[coreboot] disabling bios usb stack
scott at notabs.org
Wed Aug 27 20:43:37 CEST 2014
ron minnich [mailto:rminnich at gmail.com] wrote:
]This is really interesting information, thanks.
]This embedded USB stack problem actually impacts HPC applications.
]This type of periodic interference can cause big troubles when you
]have lots of nodes.
]Look for "the case of the missing supercomputer performance" for a
]classic paper. In that case, a 1/30 hz (i.e. lpd dropping out of
]select every 30 seconds on 2048 nodes) was worth a couple tens of
]millions of dollars of performance.
]I'm amazed that the embedded USB stack problems are WORSE, not better,
]than they were a few years back. The x86 world just keeps getting more
]backwards. I'm sorry to see the ARM V8 world trying to emulate it.
I have seen concern about BIOS SMI overhead from server customers running
certain applications. These customers do not want avoidable interruptions
of even a few uS. Some server BIOS enable a periodic SMI for various server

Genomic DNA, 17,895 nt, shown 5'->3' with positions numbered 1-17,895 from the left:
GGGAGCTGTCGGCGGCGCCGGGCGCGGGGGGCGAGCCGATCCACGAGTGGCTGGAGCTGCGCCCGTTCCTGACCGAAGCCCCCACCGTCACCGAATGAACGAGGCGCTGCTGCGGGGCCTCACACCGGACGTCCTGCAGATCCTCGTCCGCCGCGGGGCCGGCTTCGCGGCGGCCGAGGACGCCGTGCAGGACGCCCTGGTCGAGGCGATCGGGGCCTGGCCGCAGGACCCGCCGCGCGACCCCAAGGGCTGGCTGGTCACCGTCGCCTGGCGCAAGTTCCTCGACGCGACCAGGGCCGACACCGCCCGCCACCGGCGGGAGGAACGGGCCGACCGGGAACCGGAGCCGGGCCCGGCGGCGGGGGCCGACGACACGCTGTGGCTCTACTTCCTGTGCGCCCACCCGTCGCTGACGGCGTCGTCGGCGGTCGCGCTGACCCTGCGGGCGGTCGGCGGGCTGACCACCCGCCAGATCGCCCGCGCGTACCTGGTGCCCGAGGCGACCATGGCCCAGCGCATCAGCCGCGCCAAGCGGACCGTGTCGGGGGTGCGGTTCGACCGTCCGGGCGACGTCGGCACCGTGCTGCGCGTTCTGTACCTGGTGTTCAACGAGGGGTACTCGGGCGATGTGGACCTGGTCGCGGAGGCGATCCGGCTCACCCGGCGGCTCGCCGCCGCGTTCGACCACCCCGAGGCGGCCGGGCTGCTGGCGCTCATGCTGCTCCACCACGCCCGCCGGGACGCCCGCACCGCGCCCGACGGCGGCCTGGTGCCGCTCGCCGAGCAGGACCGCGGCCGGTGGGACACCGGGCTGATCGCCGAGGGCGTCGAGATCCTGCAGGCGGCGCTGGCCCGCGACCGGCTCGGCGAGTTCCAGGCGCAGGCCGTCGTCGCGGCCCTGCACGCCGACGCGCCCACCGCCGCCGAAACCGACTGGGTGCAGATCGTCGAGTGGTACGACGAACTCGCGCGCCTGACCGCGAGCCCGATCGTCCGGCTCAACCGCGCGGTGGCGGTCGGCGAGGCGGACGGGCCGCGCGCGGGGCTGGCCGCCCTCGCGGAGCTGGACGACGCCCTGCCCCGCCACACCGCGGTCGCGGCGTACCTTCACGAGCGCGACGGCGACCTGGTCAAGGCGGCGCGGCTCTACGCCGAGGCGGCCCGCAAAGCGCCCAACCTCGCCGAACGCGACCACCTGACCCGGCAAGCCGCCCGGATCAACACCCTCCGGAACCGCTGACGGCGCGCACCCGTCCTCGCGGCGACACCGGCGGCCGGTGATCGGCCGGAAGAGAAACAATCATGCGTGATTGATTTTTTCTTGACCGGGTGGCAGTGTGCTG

management uses. This never ending periodic SMI is not wanted by these
customers. But I thought all USB related SMI activity ends after a legacy
BIOS hands control to an operating system that supports USB. For pure
UEFI, I don't believe the USB uses SMI at all. So it would seem like
disabling USB in the operating system would be just as good as doing it
in BIOS. If an OS that predates USB is used, SMI will continue in order
to support legacy 60/64 emulation. In this case, the easiest solution
might be to set the global SMI mask in the south bridge, assuming this
is the only source of SMI.
On Tue, Aug 26, 2014 at 3:14 PM, Антон Кочков <anton.kochkov at gmail.com> wrote:
> Just checked some binaries - PEI USB driver is loading anyway, no
> checking for any setup option, so I guess it will be very hard even
> with the unpacking UEFI image and removing these drivers. Also in most
> UEFI systems big part of USB driver working in SMM mode, so it will be
> hard to patch this code on the fly.
> Best regards,
> Anton Kochkov.
> On Wed, Aug 27, 2014 at 1:23 AM, Carl-Daniel Hailfinger
> <c-d.hailfinger.devel.2006 at gmx.net> wrote:
>> Hi Ron,
>> Am 26.08.2014 00:22 schrieb ron minnich:
>>> disabling the usb stack is the goal in this case.
>> AFAIK it's called "USB keyboard support", "USB legacy support" or
>> something similar in most BIOSes. This internally maps a USB keyboard to
>> a virtual PS/2 keyboard and sometimes has quite a few issues. If that's
>> what your friend meant, disabling it should be straightforward in the
>> BIOS menu.
>> However, if your friend is a victim of EFI, I fear he is beyond help
>> except for trying coreboot.
>> coreboot mailing list: coreboot at coreboot.org
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